Amazon to become Microsoft 365 customer in landmark $1 billion deal

Microsoft 365 logo is seen on a smartphone screen with a Microsoft logo in the background
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Amazon could be set to become a Microsoft 365 customer as part of a landmark $1 billion deal, according to reports. 

The tie-up will see Amazon use Microsoft’s 365 productivity suite, sources close to the matter told Insider.  

Amazon has reportedly committed to spending upwards of  $1 billion over five years and take on one million Microsoft 365 license ‘seats’, a term used to describe an individual user. 

Internal documents viewed by the publication suggest that 365 tools will be used by employees spanning both corporate roles and frontline positions. Amazon boasts more than 1.5 million employees globally across its corporate, cloud, and retail divisions. 

The initial shift to Microsoft 365 at Amazon is expected to begin in November and will coincide with a newly-released, updated version of 365 that will offer generative AI tools for users. 

In September, Microsoft announced general availability of its Copilot tool for enterprise users would begin on November 1. 

The generative AI assistant will be available for 365, Windows 11, Bing, and Edge users and is part of an ongoing effort to seamlessly integrate generative AI features across its core products. 

Sources suggested that Amazon has already begun allocating cloud resources to accommodate for the complete carryover, which is expected to begin in early 2024.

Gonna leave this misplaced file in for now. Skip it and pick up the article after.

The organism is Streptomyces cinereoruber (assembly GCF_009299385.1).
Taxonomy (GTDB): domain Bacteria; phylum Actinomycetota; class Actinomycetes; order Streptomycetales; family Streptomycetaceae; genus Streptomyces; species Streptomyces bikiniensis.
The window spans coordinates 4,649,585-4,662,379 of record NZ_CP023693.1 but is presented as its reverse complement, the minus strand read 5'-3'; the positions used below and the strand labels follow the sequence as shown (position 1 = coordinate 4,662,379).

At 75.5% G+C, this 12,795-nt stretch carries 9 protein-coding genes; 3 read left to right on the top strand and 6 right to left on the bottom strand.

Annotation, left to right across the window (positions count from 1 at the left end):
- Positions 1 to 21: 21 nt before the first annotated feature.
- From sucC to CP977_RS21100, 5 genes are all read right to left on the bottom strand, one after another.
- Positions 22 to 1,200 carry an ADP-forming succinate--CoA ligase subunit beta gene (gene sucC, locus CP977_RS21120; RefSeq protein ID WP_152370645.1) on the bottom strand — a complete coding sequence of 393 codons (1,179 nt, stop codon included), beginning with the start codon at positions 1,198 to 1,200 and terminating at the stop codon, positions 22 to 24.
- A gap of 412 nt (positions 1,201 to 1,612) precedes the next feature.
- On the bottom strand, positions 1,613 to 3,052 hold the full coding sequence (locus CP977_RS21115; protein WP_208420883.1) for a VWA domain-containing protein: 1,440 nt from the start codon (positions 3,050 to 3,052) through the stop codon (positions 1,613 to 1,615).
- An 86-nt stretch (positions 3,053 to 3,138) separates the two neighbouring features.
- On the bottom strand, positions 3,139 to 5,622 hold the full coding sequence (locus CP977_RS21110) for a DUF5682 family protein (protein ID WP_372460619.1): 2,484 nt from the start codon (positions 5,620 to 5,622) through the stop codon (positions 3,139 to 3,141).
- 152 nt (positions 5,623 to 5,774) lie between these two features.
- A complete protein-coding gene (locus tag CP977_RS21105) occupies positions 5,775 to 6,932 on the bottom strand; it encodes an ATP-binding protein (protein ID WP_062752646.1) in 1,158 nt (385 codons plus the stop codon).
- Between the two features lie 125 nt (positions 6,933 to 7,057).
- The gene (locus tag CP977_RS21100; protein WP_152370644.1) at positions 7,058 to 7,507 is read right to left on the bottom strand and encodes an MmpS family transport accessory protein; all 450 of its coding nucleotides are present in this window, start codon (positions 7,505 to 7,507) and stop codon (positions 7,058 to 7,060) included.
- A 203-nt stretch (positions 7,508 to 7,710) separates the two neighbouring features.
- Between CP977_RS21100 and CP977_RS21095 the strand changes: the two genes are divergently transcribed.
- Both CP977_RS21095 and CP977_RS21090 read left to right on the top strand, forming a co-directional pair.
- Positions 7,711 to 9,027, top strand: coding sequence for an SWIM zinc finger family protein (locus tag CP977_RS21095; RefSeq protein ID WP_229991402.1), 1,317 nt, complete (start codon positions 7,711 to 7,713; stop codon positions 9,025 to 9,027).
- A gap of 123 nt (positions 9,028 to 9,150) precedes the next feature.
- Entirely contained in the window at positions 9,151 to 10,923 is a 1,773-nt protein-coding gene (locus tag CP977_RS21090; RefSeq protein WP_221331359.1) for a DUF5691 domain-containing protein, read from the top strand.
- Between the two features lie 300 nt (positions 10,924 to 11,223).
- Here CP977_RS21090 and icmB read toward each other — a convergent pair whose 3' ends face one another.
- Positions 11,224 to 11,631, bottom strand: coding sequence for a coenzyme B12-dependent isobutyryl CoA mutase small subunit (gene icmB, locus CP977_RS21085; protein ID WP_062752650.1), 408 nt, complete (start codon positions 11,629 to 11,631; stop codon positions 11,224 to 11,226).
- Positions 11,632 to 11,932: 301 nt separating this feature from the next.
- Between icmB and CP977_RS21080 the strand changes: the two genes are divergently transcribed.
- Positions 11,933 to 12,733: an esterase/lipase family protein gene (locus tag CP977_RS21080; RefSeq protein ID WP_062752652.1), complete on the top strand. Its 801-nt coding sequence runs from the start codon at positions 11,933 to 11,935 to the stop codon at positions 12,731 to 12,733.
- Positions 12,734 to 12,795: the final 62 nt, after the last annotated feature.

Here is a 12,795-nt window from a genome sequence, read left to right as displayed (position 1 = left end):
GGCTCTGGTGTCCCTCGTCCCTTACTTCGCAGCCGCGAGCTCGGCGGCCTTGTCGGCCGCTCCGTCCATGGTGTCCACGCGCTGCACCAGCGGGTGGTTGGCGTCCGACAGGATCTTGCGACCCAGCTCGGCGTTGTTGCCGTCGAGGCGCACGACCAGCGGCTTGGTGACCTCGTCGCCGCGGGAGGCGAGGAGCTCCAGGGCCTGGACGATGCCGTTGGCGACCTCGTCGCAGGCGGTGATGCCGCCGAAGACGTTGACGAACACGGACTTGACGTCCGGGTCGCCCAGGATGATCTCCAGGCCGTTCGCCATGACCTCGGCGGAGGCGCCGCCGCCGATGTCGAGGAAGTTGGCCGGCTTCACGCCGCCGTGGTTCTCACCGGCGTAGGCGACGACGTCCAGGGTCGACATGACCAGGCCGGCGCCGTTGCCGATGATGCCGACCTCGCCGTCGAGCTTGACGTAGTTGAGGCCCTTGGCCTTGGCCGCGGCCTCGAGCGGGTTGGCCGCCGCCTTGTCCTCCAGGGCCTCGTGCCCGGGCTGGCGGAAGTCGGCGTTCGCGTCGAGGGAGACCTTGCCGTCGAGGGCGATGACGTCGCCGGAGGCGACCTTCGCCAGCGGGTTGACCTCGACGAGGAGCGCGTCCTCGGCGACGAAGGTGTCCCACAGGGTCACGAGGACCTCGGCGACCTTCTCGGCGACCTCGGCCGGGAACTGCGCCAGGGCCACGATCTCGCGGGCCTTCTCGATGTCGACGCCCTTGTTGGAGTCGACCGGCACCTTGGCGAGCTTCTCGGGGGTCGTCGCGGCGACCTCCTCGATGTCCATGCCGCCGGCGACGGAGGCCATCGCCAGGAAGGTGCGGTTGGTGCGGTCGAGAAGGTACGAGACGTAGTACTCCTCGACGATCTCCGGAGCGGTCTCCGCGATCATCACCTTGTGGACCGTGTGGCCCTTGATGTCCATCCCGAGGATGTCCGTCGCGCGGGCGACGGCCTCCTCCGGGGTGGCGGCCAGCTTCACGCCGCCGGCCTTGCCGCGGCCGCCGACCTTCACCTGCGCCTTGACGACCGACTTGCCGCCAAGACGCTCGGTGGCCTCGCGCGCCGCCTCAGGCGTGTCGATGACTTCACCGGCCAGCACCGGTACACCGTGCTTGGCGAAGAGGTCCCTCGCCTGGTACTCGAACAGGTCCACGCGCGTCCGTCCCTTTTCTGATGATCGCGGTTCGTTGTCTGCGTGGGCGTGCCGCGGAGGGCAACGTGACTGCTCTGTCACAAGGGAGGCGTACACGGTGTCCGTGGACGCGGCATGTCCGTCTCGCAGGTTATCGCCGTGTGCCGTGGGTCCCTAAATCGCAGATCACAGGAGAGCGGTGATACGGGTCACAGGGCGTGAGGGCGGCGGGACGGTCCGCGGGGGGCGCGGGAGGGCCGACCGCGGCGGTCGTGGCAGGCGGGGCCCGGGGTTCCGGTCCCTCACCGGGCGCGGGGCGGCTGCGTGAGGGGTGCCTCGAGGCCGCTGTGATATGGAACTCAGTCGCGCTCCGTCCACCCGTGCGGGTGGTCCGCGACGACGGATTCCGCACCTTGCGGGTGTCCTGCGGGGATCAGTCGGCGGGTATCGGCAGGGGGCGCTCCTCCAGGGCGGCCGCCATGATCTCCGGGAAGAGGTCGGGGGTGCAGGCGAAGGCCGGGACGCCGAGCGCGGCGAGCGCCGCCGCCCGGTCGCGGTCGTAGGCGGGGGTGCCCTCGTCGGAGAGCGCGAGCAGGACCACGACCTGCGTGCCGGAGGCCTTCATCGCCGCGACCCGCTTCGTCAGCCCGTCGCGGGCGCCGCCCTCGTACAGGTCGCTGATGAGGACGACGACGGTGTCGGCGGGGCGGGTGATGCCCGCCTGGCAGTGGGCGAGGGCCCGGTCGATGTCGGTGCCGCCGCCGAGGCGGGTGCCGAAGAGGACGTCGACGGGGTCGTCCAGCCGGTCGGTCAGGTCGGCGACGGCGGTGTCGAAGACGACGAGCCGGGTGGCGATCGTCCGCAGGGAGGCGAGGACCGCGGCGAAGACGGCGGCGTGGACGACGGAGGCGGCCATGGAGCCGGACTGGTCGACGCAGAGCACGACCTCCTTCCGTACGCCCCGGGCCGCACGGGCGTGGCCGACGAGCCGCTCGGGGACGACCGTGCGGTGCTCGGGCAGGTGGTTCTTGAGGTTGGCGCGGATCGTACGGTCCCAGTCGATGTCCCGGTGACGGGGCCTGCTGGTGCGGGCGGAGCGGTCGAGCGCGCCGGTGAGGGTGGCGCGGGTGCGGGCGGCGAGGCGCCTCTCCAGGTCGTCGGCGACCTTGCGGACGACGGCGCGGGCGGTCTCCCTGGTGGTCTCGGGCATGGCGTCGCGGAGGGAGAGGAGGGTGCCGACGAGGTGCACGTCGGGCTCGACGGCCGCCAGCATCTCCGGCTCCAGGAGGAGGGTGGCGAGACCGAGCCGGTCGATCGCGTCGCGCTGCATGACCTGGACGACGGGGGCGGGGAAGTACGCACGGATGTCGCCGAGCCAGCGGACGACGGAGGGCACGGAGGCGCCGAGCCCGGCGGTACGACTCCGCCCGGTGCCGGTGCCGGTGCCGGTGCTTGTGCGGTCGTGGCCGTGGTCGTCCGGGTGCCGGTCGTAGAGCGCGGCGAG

At present, Amazon reportedly uses its own on-prem version of Microsoft Office products, the previous iteration of the tech giant’s cloud productivity suite.


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The firm also relies heavily on in-house productivity tools, such as the WorkDocs file collaboration platform and Chime, an online meetings service akin to Google Meet or Teams.

Both platforms have been around for several years but have traditionally lacked in features and capabilities what Slack, Teams, or Google Workspace can offer.

The popularity and extent to which these tools are used internally at Amazon is unclear, but sources suggested they’re unpopular, which could explain the shift to a more modern productivity suite at the firm.

Burying the hatchet

For Microsoft and Amazon - traditionally fierce rivals in the global cloud computing space - to agree to a deal of this scale suggests a major pivot at Amazon.

Sources suggested that Amazon previously opted to use its own in-house productivity tools and on-prem software as part of a concerted effort to swerve rival products. 

This was, at least in part, due to a hesitancy to harness rival productivity tools and “save work” on competitor cloud frameworks. 

Amazon and Microsoft are yet to comment on the speculation. ITPro has approached both organizations for comment.  

Ross Kelly
News and Analysis Editor

Ross Kelly is ITPro's News & Analysis Editor, responsible for leading the brand's news output and in-depth reporting on the latest stories from across the business technology landscape. Ross was previously a Staff Writer, during which time he developed a keen interest in cyber security, business leadership, and emerging technologies.

He graduated from Edinburgh Napier University in 2016 with a BA (Hons) in Journalism, and joined ITPro in 2022 after four years working in technology conference research.

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